Submissions Update

We have barely a month left of open submissions, so we thought we would check-in to see how it is going with each editor.

From our poetry editor:

Submissions for borrowed solace issue 2.2 are intriguing, as always!  I love our themed editions because it adds another layer to whatever I am reading — corruption seems to be a theme that everyone found inspirational, but I would love to see even more poems that adhere to this theme.

From our fiction editor:

Submissions are going, reading through lots of interesting stories, but one thing is lacking; the theme. No one quite hits the theme for me, but I still have hope as I continue to work my way through submissions.

From our art editor:

There has been some awesome art this time around, the only problem is there isn’t enough art to go around. So, please submit more art that you find unique and corrupt at it’s being. 

From our nonfiction editor:

I am finding the same thing as Amber to be true, a lot of good stories, but hardly any that relate to the theme of Corruption. With almost a month left until submissions close, there are still so many possibilities that could come my way.

What is important to remember is we love publishing both unpublished writers as well as well-seasoned writers who are always working to develop their craft, and it is wonderful to see the ideas and stories people come up with. We enjoy reading the interesting lives of other people and experiencing the beauty that inspires them to create art or take a photo.

We want to enforce the theme a little more, corruption is with us every day through people around us, the news, the media, and even crime happening outside your window at this very moment. We want to read more of these things and we appreciate every submission we get. We are still, honestly, shocked by who submits to our journal and how many submissions we get. So even if you are turned away, please try again, because in this corrupt world you never know.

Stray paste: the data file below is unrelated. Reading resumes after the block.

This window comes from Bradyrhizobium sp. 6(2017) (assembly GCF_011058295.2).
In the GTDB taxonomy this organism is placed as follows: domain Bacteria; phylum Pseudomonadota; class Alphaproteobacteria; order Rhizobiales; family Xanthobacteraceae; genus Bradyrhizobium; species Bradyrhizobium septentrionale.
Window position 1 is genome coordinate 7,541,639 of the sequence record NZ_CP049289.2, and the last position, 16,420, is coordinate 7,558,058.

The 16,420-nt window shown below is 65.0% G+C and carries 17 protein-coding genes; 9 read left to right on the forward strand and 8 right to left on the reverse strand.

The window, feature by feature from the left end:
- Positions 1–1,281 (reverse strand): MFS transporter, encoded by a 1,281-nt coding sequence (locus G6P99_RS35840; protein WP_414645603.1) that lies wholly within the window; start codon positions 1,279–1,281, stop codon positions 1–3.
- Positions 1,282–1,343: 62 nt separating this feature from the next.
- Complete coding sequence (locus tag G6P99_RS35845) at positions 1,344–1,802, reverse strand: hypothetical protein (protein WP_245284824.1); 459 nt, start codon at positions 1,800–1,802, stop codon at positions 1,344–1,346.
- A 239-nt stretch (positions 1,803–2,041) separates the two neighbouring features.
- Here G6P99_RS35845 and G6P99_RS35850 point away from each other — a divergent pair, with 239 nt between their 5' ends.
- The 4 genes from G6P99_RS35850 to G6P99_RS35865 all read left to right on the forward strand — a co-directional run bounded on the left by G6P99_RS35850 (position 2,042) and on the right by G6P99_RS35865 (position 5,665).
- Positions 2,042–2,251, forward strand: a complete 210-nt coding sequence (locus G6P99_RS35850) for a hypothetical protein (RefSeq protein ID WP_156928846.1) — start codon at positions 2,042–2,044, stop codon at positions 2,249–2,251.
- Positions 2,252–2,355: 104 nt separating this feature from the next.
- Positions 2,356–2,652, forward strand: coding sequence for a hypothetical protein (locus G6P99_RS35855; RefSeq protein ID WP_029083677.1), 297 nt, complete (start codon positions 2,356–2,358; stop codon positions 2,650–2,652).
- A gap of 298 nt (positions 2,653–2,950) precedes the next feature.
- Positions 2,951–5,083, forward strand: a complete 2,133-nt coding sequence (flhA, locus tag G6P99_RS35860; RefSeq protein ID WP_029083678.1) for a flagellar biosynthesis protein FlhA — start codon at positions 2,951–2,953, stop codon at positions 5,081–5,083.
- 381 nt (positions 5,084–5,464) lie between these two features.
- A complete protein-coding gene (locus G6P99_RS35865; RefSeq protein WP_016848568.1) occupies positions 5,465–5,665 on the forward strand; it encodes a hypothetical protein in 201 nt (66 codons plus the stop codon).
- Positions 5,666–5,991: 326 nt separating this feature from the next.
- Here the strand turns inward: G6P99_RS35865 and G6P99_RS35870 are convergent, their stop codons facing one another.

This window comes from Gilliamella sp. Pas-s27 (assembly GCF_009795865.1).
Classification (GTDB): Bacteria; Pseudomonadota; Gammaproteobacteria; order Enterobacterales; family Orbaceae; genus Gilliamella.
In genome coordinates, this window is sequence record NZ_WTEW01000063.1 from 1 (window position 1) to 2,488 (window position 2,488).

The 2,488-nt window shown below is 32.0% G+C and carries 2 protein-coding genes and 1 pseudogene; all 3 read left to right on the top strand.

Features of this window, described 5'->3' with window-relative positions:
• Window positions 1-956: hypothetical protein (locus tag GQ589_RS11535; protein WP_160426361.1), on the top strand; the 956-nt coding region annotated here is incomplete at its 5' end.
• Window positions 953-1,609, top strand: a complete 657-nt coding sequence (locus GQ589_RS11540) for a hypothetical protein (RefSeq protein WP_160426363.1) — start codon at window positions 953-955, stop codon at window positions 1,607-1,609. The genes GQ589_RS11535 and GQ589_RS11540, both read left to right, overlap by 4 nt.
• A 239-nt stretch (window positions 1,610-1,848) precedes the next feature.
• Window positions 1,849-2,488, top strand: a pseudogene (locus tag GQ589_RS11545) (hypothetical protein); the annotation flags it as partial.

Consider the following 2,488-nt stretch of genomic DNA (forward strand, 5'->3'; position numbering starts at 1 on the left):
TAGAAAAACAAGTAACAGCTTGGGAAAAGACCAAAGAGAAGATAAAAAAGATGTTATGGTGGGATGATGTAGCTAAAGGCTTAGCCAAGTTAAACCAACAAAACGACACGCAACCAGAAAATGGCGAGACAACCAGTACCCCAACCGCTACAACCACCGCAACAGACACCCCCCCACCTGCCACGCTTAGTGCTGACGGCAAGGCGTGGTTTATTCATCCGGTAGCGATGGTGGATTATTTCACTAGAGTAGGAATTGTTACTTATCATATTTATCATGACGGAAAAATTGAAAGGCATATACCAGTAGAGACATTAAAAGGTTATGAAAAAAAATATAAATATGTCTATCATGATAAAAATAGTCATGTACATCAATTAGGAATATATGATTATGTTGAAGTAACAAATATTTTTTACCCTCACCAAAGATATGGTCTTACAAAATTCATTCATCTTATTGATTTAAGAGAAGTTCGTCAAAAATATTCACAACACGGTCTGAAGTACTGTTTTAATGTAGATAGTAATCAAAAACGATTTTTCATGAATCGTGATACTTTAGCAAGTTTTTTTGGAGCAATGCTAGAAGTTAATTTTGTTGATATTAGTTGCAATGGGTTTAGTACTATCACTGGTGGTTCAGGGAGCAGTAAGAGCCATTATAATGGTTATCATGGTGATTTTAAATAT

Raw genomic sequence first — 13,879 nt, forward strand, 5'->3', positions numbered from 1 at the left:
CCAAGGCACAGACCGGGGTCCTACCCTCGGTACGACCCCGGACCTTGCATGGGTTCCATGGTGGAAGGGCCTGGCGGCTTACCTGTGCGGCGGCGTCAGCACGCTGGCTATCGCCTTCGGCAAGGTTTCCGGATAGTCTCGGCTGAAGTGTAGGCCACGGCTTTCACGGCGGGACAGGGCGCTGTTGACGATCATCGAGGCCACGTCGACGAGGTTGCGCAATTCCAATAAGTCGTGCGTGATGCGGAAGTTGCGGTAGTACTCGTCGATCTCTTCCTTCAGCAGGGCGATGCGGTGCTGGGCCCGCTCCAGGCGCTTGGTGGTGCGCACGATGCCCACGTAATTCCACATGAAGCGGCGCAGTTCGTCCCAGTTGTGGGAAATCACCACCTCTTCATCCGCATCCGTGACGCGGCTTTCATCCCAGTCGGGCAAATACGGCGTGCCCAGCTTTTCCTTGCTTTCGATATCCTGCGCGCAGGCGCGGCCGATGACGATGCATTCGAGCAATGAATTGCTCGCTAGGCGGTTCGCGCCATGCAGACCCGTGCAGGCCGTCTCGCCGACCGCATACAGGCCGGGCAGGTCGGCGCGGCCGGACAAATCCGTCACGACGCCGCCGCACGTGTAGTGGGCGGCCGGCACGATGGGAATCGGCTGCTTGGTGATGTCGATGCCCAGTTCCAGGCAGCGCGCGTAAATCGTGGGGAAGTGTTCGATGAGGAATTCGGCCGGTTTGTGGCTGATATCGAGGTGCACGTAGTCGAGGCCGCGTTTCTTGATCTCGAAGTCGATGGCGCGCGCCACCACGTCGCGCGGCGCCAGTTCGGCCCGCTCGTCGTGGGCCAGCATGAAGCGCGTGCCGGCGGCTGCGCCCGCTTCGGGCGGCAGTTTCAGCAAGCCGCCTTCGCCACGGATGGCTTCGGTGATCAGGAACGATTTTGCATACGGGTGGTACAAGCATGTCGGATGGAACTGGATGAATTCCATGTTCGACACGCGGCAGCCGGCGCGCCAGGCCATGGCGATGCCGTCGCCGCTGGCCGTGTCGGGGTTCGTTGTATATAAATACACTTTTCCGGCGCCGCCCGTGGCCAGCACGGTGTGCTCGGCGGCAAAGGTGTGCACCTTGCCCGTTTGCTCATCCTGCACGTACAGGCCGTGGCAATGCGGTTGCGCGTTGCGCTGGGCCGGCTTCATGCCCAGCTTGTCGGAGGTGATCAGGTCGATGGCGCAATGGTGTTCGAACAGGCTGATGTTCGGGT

-editors, borrowed solace

Issue 2.2: Corruption

Corruption is our fall theme for the upcoming journal; and as we all know, it is about complexity. Corruption can be defined many ways: To participate in a bribe or action that is morally wrong; something that can turn a world upside down; an abuse of power; and dishonesty of those in control of that power, leaving questions of who we should trust to uphold integrity and transparency.

But corruption goes beyond even these things, it is a process by which a simple word or well-known expression is changed from its original use and is abused or manipulated into something that it’s not. Corruption is power that rots relationships, it is the gaps between the haves and have-nots, the never ending struggle for happiness, to belong, to gain what you want with an underhanded action.

Stories like the classical Macbeth show the reader a nobleman who kills for power to gain the throne, who lies to keep his wits about him.  Or another classic, Animal Farm, by George Orwell, shows how power can persuade a single person to abandon their ethics. Everything human can become undone.

Then there is Batman in Gotham, a compassionate yet calculating man set out to unravel the corruption of city officials and police who are ruled by mobs and gangsters.  They all serve a corrupted purpose instead of the greater good, while this superhero strives to follow in his parents footsteps, to rid criminality from the hearts of normally good-hearted people.

For issue 2.2, each editor is looking for this:

Art: I want to see a story in a photo, what has corrupted nature, the world, and people. I want to see who in this world, or what in this world, was made a villain by surroundings, culture, and society.

Poetry: As always, I’m looking for contradictions.  For the clumsy poems that say biting things about conniving people; for slimy topics explained with buttery soft language; for tall tales about ordinary people caught in the throws of corruption.

Nonfiction: In real lives, every day, we are forced with choices to make. Some of these situations put us in difficult positions, especially when we do what we must. I want to see how corruption influences the lives of the everyday person and am excited to see the outcome of what happens when people are put in those positions.

Fiction: Corruption depends on the world, the rules and moralities of its people, and how the conflict is solved. With this, and the general term of corruption, I want to bask in each piece—and let its corruption find me.